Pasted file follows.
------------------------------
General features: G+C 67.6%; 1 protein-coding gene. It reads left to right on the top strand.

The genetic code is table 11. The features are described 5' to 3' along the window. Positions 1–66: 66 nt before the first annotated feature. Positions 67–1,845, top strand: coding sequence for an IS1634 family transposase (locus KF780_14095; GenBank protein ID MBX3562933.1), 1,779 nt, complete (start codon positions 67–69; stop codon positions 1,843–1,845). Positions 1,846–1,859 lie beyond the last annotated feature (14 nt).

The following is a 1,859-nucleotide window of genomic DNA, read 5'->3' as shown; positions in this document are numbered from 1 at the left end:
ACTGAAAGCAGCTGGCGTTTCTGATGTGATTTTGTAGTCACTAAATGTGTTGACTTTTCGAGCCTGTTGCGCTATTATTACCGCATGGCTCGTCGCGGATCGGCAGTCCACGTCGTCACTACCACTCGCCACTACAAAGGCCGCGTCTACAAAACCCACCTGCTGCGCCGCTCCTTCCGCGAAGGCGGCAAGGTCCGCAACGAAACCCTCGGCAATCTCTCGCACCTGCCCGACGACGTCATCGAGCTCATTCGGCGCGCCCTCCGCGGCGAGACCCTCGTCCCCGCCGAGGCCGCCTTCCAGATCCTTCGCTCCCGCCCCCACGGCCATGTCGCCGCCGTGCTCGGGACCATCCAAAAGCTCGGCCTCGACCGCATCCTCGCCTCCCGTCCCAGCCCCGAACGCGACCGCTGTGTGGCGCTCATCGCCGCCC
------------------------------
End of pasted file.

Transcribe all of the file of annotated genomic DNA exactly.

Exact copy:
General features: G+C 67.6%; 1 protein-coding gene. It reads left to right on the top strand.

The genetic code is table 11. The features are described 5' to 3' along the window. Positions 1–66: 66 nt before the first annotated feature. Positions 67–1,845, top strand: coding sequence for an IS1634 family transposase (locus KF780_14095; GenBank protein ID MBX3562933.1), 1,779 nt, complete (start codon positions 67–69; stop codon positions 1,843–1,845). Positions 1,846–1,859 lie beyond the last annotated feature (14 nt).

The following is a 1,859-nucleotide window of genomic DNA, read 5'->3' as shown; positions in this document are numbered from 1 at the left end:
ACTGAAAGCAGCTGGCGTTTCTGATGTGATTTTGTAGTCACTAAATGTGTTGACTTTTCGAGCCTGTTGCGCTATTATTACCGCATGGCTCGTCGCGGATCGGCAGTCCACGTCGTCACTACCACTCGCCACTACAAAGGCCGCGTCTACAAAACCCACCTGCTGCGCCGCTCCTTCCGCGAAGGCGGCAAGGTCCGCAACGAAACCCTCGGCAATCTCTCGCACCTGCCCGACGACGTCATCGAGCTCATTCGGCGCGCCCTCCGCGGCGAGACCCTCGTCCCCGCCGAGGCCGCCTTCCAGATCCTTCGCTCCCGCCCCCACGGCCATGTCGCCGCCGTGCTCGGGACCATCCAAAAGCTCGGCCTCGACCGCATCCTCGCCTCCCGTCCCAGCCCCGAACGCGACCGCTGTGTGGCGCTCATCGCCGCCC